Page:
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    @GoranJovic: That's true, but there are also cases where you don't know until you ask. For instance, the episode "The Next Phase" from Star Trek: The Next Generation always raises the question of why two characters don't fall through floors but can go through walls. That answer was in the script and writers and other cast members have mentioned that in interviews. So, while the explanation is not actual canon, there is an answer, yet people still say the reason is "bad writing." It isn't. The omission was due to timing and editing decisions. – Tango Dec 2 '11 at 19:22
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    Personally, I don't know that they are plot holes until someone explains it. Often there is a decent in universe explanation, but I just missed it. – Wikis Dec 21 '11 at 21:14
  • @Tango There's somewhat of a blurry line between an asker asking in good faith for an in-universe explanation for a discrepancy, and just poking at plotholes in a "why didn't the writers think of this" way. In the latter case "It's just a plothole, end of story." is the most appropriate way to say "It happens. Get over it". I think the usefulness of "plot hole" as an answer is at least somewhat contingent on how the question was asked. – Zetta Suro Jun 21 '13 at 19:39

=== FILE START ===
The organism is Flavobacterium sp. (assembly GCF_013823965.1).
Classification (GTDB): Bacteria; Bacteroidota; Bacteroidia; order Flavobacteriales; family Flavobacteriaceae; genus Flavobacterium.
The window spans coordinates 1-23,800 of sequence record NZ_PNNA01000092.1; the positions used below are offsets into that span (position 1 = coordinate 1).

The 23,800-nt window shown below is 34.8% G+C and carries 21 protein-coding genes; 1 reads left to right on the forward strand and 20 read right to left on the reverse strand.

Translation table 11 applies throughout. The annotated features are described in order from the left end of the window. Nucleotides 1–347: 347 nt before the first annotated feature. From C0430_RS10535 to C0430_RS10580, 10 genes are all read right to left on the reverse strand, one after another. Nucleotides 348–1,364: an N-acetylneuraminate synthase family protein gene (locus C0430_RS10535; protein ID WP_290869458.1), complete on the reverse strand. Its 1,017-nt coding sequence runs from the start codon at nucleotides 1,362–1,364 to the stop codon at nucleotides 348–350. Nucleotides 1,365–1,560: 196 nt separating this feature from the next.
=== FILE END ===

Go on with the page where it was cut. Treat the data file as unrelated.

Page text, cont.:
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    @ZettaSuro: The thing is, many times we don't know if it's a plot hole. Sometimes a line or scene is cut in film/video, for example. The fictional universe may have been planned with facts that didn't make it to the final version and just calling it a plot hole when there was an explanation that was left out is an easy way to just blame someone without knowing all the facts. And sometimes what looks like a plot hole is actually a seed for a later story arc or for a resolution to a story arc. – Tango Jun 22 '13 at 8:15